Recently, after writing my blog post on ketones I developed severe ketones when I had contacted the flu. What this taught me was that severe (small ketones can still be delt with at home) ketones should be delt with at a hospital and not at home.
It was a couple days before Christmas, around 4 a.m., and I got up from my bed to rush to the bathroom to throw up, throw up and throw up some more. When I woke up in the later in the morning my ketones had reached 80 (which is extremely high). I haven’t had ketones like this since I was first diagnosed as having type one diabetes.
I felt really bad, like I had woken up with a hangover after a night of drinking and then blacking out. I couldn’t keep my head up because I felt to dizzy and exhausted. I was out of breath and was breathing through my mouth, I had to have my Mom help me stand up to walk to the bathroom.
I at first gave myself 14 units of insulin (without eating any food) to get rid of my ketones. I went to sleep and woke up an hour later with the same amount of ketones. I then just decided to play a guessing game and gave myself 20 units of insulin (without any food).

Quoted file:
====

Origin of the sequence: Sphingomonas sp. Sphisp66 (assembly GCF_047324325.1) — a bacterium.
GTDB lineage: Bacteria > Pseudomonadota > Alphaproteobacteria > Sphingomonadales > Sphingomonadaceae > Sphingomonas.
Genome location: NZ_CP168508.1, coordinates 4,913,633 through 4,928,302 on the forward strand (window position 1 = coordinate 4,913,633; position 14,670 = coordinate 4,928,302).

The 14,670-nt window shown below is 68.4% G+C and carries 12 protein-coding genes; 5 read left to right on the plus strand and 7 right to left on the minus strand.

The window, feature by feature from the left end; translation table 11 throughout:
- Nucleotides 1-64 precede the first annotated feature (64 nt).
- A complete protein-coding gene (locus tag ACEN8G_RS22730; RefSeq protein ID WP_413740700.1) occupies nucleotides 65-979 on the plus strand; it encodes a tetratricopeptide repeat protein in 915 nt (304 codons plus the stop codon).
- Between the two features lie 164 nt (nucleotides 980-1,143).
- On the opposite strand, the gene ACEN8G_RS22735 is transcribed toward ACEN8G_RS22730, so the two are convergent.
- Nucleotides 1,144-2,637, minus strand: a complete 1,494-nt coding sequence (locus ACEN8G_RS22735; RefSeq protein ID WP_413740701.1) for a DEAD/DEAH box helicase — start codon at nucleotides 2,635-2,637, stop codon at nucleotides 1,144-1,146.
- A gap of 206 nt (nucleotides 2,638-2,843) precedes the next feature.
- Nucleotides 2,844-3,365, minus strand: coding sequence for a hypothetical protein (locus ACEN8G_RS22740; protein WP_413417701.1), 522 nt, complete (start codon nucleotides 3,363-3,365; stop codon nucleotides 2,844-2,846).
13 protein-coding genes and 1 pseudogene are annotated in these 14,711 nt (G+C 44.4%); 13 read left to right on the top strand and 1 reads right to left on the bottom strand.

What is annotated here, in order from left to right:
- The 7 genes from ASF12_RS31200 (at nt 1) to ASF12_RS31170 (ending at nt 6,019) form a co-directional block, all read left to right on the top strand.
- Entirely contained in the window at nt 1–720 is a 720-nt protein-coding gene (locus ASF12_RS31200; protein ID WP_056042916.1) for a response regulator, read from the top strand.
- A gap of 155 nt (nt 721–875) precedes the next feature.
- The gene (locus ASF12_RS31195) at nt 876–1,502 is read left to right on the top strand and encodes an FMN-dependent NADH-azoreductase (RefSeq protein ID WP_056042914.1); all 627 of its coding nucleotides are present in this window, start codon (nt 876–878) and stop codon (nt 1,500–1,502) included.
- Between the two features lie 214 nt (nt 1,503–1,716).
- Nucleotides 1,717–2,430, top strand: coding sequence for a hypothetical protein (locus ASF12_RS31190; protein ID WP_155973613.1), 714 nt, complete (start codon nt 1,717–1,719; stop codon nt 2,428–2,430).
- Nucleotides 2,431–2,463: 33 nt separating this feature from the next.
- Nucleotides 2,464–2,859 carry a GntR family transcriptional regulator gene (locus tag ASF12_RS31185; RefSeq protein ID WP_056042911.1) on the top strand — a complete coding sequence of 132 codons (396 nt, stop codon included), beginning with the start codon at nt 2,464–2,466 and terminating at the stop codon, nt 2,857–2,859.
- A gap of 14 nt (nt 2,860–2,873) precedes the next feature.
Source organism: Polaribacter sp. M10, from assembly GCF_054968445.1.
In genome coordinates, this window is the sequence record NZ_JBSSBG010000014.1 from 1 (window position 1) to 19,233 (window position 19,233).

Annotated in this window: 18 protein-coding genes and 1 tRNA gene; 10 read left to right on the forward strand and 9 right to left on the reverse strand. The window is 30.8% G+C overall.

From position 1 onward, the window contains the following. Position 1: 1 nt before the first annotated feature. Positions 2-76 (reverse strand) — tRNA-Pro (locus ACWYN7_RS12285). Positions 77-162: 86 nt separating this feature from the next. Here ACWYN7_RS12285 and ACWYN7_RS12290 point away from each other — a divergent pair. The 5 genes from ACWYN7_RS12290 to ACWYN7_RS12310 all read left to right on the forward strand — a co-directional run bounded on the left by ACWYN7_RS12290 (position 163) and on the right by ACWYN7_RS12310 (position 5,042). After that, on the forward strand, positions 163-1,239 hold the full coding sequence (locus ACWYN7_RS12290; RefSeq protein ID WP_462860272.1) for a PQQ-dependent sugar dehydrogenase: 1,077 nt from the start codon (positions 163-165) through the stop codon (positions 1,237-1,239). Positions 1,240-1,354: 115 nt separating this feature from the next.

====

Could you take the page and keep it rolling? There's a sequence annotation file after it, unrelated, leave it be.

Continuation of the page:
I thought to myself that if I went low it would be okay because my Mom was there to take care of me.
The insulin actually made me start to feel a little bit better. When my Mom starting feeding me sugar-free jello I felt a little bit better, as well. Then when I would wake up ever few hours I would check my ketones, give a similar dose of insulin and then drink sugar-free ginger ale. Note: I did start eating a little food at night time.
All of this lasted a couple days. When my ketones would go down a lot at night, I would wake up in the morning and then they would be sky high, because ketones multiple at night when you sleep; even if you give yourself a higher dose of your 24 hour acting insulin.
Eventually, I woke up and I didn’t have ketones anymore, but I still felt exhausted from everything my body had gone through.
A few days later, I saw my endocronologist he told me that I should have gone to the hospital for diabetic ketoacidosis (DKA) because I could’ve died. He said they could’ve treated me and the whole situation could’ve been much easier for me. They would’ve hooked me up to an IV with fluids to hydrate me and flush all the ketones out of my system.
The truth is that I didn’t really know what I was doing but I tried my best. Yes, it worked out for me this time, but trust me I will never try to get rid of severe ketones by myself ever again!
If you ever have ketones that are climbing and not going down, just go to the hospital for DKA.